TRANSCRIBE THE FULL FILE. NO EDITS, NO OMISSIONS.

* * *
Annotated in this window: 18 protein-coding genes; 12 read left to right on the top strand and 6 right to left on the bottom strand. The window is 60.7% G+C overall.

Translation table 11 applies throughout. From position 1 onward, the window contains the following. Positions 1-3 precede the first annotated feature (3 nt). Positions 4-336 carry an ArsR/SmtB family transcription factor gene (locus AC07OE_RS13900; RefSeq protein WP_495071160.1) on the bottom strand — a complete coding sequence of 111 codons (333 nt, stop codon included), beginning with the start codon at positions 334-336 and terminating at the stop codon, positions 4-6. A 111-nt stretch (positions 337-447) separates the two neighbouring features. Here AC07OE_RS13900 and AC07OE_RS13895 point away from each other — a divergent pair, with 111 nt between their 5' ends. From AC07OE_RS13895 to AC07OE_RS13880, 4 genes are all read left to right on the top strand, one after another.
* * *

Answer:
Annotated in this window: 18 protein-coding genes; 12 read left to right on the top strand and 6 right to left on the bottom strand. The window is 60.7% G+C overall.

Translation table 11 applies throughout. From position 1 onward, the window contains the following. Positions 1-3 precede the first annotated feature (3 nt). Positions 4-336 carry an ArsR/SmtB family transcription factor gene (locus AC07OE_RS13900; RefSeq protein WP_495071160.1) on the bottom strand — a complete coding sequence of 111 codons (333 nt, stop codon included), beginning with the start codon at positions 334-336 and terminating at the stop codon, positions 4-6. A 111-nt stretch (positions 337-447) separates the two neighbouring features. Here AC07OE_RS13900 and AC07OE_RS13895 point away from each other — a divergent pair, with 111 nt between their 5' ends. From AC07OE_RS13895 to AC07OE_RS13880, 4 genes are all read left to right on the top strand, one after another.